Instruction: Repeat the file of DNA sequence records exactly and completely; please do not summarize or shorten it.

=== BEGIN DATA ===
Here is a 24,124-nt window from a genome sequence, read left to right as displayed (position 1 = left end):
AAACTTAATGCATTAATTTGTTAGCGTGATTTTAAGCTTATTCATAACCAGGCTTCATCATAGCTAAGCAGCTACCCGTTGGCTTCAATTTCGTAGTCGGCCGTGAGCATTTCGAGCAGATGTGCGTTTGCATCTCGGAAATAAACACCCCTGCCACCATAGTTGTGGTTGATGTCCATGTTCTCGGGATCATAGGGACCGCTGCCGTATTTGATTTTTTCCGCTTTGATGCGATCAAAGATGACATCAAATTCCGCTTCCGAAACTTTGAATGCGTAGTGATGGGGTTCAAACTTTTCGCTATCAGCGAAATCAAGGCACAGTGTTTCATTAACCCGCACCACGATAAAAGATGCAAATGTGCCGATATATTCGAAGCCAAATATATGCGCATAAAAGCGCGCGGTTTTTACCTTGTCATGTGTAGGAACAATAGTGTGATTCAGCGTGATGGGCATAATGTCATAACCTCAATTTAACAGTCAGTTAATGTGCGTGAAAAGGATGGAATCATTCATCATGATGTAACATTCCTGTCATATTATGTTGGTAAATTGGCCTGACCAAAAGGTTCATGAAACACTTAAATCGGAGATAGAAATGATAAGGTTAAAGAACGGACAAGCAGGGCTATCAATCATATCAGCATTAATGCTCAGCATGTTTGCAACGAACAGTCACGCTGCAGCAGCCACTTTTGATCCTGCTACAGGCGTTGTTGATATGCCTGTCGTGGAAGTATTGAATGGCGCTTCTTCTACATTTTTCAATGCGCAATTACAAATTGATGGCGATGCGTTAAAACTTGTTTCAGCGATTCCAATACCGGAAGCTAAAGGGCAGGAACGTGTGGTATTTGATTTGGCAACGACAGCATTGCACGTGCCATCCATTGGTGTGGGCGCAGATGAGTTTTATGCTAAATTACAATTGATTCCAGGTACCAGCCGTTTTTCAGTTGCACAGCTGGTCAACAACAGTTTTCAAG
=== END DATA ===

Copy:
Here is a 24,124-nt window from a genome sequence, read left to right as displayed (position 1 = left end):
AAACTTAATGCATTAATTTGTTAGCGTGATTTTAAGCTTATTCATAACCAGGCTTCATCATAGCTAAGCAGCTACCCGTTGGCTTCAATTTCGTAGTCGGCCGTGAGCATTTCGAGCAGATGTGCGTTTGCATCTCGGAAATAAACACCCCTGCCACCATAGTTGTGGTTGATGTCCATGTTCTCGGGATCATAGGGACCGCTGCCGTATTTGATTTTTTCCGCTTTGATGCGATCAAAGATGACATCAAATTCCGCTTCCGAAACTTTGAATGCGTAGTGATGGGGTTCAAACTTTTCGCTATCAGCGAAATCAAGGCACAGTGTTTCATTAACCCGCACCACGATAAAAGATGCAAATGTGCCGATATATTCGAAGCCAAATATATGCGCATAAAAGCGCGCGGTTTTTACCTTGTCATGTGTAGGAACAATAGTGTGATTCAGCGTGATGGGCATAATGTCATAACCTCAATTTAACAGTCAGTTAATGTGCGTGAAAAGGATGGAATCATTCATCATGATGTAACATTCCTGTCATATTATGTTGGTAAATTGGCCTGACCAAAAGGTTCATGAAACACTTAAATCGGAGATAGAAATGATAAGGTTAAAGAACGGACAAGCAGGGCTATCAATCATATCAGCATTAATGCTCAGCATGTTTGCAACGAACAGTCACGCTGCAGCAGCCACTTTTGATCCTGCTACAGGCGTTGTTGATATGCCTGTCGTGGAAGTATTGAATGGCGCTTCTTCTACATTTTTCAATGCGCAATTACAAATTGATGGCGATGCGTTAAAACTTGTTTCAGCGATTCCAATACCGGAAGCTAAAGGGCAGGAACGTGTGGTATTTGATTTGGCAACGACAGCATTGCACGTGCCATCCATTGGTGTGGGCGCAGATGAGTTTTATGCTAAATTACAATTGATTCCAGGTACCAGCCGTTTTTCAGTTGCACAGCTGGTCAACAACAGTTTTCAAG